Quote:
Originally Posted by MamaEli View Post


My three year old desperately wants "sweetheart" (straight) hair. She cries--yesterday it was 25 min of weeping--because her hair is curly.
I am white with stick straight hair, and DH is Kenyan with very, very curly hair that is currently in dredlocks. DD1 has very curly hair with a soft, caucasian like texture. Meaning, it needs a LOT of upkeep. It's too slippery for cornrows, gets very tangled, and needs to be styled if not daily, at least every 2-3 days.
I usually let her leave it down for a day, but any more than that and it's knot city. Even with lots of olive oil, coconut oil, apricot oil, or conditioner, it still knots right up. We have to keep it in pigtails and braids so that it doesn't become a big bird's nest.
DH and I tell her all the time that she has beautiful hair. Strangers even tell her she has gorgeous hair. We explain that God made her with curly hair. That he made her just right, that God does everything right. That she has hair that is a little like Mommy's and a little like Daddy's. That Mommy has hair like this because Gramma and Papa both have straight hair, and Daddy has curly hair because Gramma in Kenya and Daddy's Daddy both had very curly hair. She doesn't care, she just wants sweetheart straight hair.
We've read Happy to be Nappy. We point out beautiful women on TV/in books and magazines with natural hair, or curly hair. We talk about friends (including girls her own age) with AA hair. She doesn't care.
I feel so bad. My daughter is a beautiful, very intelligent girl. I've always read this would come up, but not weeks after her third birthday.
I am curious, is she around other children or people who are diverse (i.e., both white, black, and everything in between?) When her hair is styled, it is seen as a burden or made uncomfortable? I ask because I am a black woman, and often than not as children, african american women are told that their hair is a burden, not directly, but my mother used to moan and groan about my hair, which is why you see many with relaxed hair as it is seen as easier to take care of. I'm currently natural, and other black women look at me in amazement in how I manage to deal with my hair, when in reality it takes me at most 5 minutes to do on any given day and 15 extra minutes in the shower on wash days. The sad thing is many black women don't know how to do natural hair, and I find that as a result many white women with biracial children have a hard time with hair as well. I found for me the Lorraine Massey book, Curly Girl was a lifesaver for me. It was written by Lorraine Massey, and ironically the African American section is irrelevant.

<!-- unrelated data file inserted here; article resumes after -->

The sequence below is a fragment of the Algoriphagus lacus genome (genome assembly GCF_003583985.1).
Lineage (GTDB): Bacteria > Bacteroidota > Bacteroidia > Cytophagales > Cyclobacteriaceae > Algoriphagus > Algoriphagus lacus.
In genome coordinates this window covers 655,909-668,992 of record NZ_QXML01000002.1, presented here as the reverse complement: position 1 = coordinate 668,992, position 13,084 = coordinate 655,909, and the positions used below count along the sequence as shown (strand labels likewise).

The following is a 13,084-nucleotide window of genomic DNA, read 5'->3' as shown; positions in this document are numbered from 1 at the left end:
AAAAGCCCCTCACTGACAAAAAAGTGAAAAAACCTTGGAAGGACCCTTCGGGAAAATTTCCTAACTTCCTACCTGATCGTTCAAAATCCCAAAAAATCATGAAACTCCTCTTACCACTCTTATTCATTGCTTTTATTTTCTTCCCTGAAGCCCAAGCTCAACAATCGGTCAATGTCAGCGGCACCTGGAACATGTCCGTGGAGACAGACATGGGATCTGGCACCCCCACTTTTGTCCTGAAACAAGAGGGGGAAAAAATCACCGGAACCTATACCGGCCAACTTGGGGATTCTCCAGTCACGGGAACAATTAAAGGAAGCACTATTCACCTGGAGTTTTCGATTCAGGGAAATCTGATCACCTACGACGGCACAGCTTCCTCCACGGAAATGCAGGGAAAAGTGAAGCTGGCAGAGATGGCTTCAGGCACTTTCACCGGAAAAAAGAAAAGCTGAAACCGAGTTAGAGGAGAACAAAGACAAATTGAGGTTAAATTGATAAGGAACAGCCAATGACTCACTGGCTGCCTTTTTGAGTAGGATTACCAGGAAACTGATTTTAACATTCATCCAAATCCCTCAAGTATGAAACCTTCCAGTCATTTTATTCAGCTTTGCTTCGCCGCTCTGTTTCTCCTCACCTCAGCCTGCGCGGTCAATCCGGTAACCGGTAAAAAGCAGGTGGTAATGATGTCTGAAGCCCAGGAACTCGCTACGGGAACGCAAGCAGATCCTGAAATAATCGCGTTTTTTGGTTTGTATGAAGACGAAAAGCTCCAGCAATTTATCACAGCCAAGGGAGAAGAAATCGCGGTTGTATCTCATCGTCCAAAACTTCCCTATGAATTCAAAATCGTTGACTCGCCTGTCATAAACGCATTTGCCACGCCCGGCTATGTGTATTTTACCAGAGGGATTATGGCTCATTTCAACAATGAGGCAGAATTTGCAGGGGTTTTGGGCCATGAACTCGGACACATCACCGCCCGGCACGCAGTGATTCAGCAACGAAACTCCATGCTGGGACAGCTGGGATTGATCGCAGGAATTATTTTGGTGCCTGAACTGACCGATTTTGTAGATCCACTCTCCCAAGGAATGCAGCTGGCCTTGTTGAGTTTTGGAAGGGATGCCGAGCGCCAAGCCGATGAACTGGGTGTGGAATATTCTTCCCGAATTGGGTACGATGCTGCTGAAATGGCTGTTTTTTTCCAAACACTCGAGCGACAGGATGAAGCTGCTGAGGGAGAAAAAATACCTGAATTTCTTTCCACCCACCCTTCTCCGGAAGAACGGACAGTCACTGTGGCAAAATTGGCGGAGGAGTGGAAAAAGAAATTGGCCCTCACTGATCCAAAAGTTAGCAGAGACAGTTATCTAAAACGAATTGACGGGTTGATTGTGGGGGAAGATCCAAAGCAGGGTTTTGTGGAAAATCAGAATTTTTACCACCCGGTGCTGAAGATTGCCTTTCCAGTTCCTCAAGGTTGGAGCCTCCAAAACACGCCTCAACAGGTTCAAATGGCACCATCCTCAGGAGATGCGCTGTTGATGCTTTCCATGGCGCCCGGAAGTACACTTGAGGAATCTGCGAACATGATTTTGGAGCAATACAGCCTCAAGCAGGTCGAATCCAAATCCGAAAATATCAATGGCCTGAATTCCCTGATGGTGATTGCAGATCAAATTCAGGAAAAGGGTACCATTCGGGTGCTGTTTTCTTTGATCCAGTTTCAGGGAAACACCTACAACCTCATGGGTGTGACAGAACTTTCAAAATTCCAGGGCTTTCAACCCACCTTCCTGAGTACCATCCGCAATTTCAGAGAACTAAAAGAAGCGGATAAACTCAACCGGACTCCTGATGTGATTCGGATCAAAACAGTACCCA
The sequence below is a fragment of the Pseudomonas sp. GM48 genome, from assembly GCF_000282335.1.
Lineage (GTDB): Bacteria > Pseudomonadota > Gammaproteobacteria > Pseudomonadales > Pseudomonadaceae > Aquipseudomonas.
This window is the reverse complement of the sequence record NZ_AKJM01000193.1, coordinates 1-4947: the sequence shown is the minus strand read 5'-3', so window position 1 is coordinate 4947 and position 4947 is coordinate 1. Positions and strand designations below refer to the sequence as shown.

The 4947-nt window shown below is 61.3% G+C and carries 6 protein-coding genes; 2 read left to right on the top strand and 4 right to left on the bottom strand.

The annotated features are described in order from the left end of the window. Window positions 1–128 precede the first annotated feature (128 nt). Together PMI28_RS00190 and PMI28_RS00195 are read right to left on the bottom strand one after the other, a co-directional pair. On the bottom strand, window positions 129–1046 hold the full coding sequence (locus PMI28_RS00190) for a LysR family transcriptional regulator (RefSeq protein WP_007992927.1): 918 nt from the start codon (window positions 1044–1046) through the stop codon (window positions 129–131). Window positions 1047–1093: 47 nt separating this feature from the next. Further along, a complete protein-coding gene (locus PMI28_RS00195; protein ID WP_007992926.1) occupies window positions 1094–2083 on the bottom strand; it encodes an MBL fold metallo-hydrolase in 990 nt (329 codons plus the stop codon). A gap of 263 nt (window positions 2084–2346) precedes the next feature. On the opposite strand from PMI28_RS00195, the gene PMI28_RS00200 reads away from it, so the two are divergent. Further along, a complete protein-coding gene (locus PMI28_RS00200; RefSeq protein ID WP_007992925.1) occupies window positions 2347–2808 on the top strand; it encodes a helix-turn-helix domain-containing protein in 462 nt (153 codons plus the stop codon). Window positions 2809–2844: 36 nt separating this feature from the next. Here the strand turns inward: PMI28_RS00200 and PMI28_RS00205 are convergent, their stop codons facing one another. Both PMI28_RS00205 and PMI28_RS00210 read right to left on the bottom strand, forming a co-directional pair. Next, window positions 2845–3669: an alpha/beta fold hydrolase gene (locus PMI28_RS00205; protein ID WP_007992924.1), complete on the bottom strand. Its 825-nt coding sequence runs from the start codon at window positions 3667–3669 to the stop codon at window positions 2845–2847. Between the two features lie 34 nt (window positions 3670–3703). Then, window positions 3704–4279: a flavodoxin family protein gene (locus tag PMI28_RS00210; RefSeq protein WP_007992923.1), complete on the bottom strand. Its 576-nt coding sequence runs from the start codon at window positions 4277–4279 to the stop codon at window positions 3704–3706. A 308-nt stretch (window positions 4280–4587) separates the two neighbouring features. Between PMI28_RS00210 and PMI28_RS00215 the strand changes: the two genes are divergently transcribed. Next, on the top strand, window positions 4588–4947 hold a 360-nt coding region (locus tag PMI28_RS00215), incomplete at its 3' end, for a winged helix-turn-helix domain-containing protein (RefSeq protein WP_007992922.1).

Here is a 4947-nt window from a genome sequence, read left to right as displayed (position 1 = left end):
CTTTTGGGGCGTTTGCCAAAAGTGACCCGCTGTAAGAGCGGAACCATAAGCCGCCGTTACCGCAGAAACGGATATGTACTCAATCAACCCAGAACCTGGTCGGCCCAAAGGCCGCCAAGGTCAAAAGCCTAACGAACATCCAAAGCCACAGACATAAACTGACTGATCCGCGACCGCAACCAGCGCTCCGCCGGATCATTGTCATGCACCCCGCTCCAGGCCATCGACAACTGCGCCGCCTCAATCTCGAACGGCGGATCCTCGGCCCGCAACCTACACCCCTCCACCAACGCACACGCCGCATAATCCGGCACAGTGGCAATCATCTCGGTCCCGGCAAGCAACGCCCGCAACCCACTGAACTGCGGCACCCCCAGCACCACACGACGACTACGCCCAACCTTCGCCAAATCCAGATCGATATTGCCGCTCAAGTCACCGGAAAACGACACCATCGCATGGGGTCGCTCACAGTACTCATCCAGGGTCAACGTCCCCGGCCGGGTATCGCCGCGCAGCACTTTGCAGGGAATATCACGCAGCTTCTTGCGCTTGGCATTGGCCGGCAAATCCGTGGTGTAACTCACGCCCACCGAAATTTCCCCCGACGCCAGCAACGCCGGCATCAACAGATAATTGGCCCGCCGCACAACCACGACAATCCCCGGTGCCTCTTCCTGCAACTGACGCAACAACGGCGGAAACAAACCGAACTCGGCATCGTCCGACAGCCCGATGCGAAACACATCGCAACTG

At 3 years old, please do not relax or flat iron her hair, if you have a hard time with her hair without heat, flat ironing will be a pain because she will probably squirm around, and I have some scary memories of my ears being scorched by curling irons, hot combs, and flat irons.
joates is offline  
#11 of 25 Old 09-16-2009, 02:54 PM
 
joates's Avatar
 
Join Date: Feb 2009
Posts: 43
Mentioned: 0 Post(s)
Tagged: 0 Thread(s)
Quoted: 0 Post(s)
Please note also that for a child or woman of color, it goes beyond simply not just liking something about themselves. If white women are told they must constantly improve, women of color are told that they can never ever be improved, we are just as is, and usually that is deemed as unattractive.

In terms of natural hair in the workplace, I have not had an issue with that, and I actually get more compliments about my hair, than nay sayers, ironically the most criticism I get comes from other people of color.
joates is offline  
#12 of 25 Old 09-16-2009, 08:07 PM
 
Cascadian's Avatar
 
Join Date: Jan 2009
Posts: 892
Mentioned: 0 Post(s)
Tagged: 0 Thread(s)
Quoted: 0 Post(s)
Like FullMetalMom, I also have wildly curly non-caucasian hair, and I always hated it. NOT NOT NOT because of a race thing, but merely because I could never do it properly and it always looked like a mop. If I could do it properly, I'm sure I'd love it a ton, because straightening my hair with a flat iron is a HUGE PITA.

My point here is that I was like your DD, yearning after friends with stick-straight hair that never seemed out of place or messy, and always looked perfect in pictures. I also had people tell me that my waves/curls were gorgeous - I thought they were from Mars.

Can I suggest that you allow her to have it straight to maybe get it out of her system? There are products like the Caruso steam rollers to straighten hair that actually makes hair healthier - people use them on their kids. My SILs DD also has wildly curly hair, and for the first time she let her straighten it with a flat iron - it looked cute, then she got bored of it.

FWIW I married an Asian person and both DDs have slippery straight hair. My older DD asks me to make curls for her once in a while, and I do. She LOVES it merely because it's different.
Cascadian is offline  
#13 of 25 Old 09-18-2009, 11:07 PM
 
KristaDJ's Avatar
 
Join Date: May 2009
Posts: 1,500
Mentioned: 0 Post(s)
Tagged: 0 Thread(s)
Quoted: 0 Post(s)
I have a son that is 1/4 black, myself my husband and two daughters are white. My son has asked me to straighten his hair and made comments about wanting it to look like other people's hair (blond and wavy). I try to expose him to people with hair like him. Positive, cool people that he can look up to. Your daughter has a mama and a friend with straight silky hair, does she see anyone with hair like her that she can look up to? I wouldn't try to change her hair, she's only THREE, the way her hair looks should be so far down on her priority list at that age Work with her when she gets older but for now just deal with it (her hair) as easily as you can and try to show her how beautiful her hair can be.

Krista; blessed mother to four earthly beings and three non-physical. Basking in my beautiful rainbow. 
 
 

KristaDJ is offline  
#14 of 25 Old 09-20-2009, 06:34 PM
 
midstreammama's Avatar
 
Join Date: Feb 2005
Location: Crazytown... Population: 6
Posts: 2,168
Mentioned: 0 Post(s)
Tagged: 0 Thread(s)
Quoted: 0 Post(s)